Matt: What advice can you give a startup that wants to outsource but is worried about IP protection?
Dhanya: In our case there wasn’t much of an IP issue because the remote team wasn’t working on core IP. It really depends. With India, most of the outsourcing companies have been working with IP for a long time, so in India it’s not as big an issue as it is in China. That problem has already been tackled by a number of people in India. I would be not be an expert. The type of work we end up doing in India is very high-end/non-standard. Allows us to keep this lab going. We didn’t think we would be able to build such a team in Canada, given the type of the high-end skill we need. We could see this type of skill set available.
Matt: To close, can you summarize the how to outsource as a startup?
Dhanya: People say “can we afford (in terms of risk, time, energy, etc) to outsource”? In reality, people need to ask the question “can we afford not to outsource”. If you don’t, your competition will, and they will have an advantage over you - with the same amount of money you can either speed up development, or spend the money somewhere else. For us, the type of team we could build in India very quickly and efficiently gave us a very quick time to market. Even in startups, people have started exploring how can your 2nd level support, services, can be done in India. Also for some people, India is a huge market, so having an engineering team is a huge advantage – they turn the office into a P&L unit – they have sales, and engineering to support that – it can sustain itself really nicely. You also have some very large Fortune 1000 customers located nearby with whom you can vet your technologies.. As soon as people ask the question “can we afford not to”, the light bulbs go on.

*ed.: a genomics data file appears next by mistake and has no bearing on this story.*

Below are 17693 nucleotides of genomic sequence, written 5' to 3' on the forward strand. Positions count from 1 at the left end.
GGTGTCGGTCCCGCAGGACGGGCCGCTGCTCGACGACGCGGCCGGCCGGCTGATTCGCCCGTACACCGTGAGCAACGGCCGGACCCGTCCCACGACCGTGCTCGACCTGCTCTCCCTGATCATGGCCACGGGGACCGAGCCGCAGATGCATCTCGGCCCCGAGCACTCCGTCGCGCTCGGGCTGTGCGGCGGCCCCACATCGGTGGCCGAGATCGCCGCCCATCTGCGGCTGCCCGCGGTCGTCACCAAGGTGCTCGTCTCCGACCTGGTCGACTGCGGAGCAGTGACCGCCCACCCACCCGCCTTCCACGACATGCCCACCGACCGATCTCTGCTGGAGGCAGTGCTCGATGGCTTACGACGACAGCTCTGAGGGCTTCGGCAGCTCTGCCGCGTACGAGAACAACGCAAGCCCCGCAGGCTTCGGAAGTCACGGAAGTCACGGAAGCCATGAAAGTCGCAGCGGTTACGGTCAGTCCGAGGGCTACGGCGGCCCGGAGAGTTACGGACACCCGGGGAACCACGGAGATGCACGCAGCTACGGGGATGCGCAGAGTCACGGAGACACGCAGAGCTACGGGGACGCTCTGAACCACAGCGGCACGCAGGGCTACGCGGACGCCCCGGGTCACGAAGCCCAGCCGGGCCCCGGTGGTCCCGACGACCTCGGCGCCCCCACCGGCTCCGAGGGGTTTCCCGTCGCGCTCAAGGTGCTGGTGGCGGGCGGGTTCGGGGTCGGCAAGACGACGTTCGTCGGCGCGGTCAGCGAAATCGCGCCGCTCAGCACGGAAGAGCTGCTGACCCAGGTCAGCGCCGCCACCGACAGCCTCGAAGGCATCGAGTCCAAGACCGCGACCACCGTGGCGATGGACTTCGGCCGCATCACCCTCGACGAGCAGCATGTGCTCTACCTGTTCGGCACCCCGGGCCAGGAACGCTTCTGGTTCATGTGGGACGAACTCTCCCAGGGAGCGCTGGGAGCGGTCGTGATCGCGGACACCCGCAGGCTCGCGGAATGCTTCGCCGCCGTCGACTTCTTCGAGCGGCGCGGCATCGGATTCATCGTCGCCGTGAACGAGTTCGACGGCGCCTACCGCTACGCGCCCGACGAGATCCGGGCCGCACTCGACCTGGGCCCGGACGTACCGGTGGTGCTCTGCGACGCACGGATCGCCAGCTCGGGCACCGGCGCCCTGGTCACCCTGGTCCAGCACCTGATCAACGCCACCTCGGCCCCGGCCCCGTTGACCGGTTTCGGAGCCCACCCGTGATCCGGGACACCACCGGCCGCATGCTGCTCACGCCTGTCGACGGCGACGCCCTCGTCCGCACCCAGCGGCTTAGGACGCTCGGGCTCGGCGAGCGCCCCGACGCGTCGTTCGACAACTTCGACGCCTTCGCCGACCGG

Wednesday, April 23, 2008
Congratulations on another great year Fidus!
Thursday, April 3, 2008
The author talks to two entrepreneurs with global offices, and reminds us how easy it is to forget about your remote teams, how much work you need to put into building ties between your home base and your remote offices, and how quickly things can fall into us vs. them if you're not careful.
Some of the best practices they discuss in the article include
- involving your remote team in product decisions and putting them in contact with your customers, instead of throwing work over the wall
- using a VoIP system, so that you're dialling an extension and not a different phone number to reach your colleagues in different offices (a subtle change that can make a big difference)
- lots of face time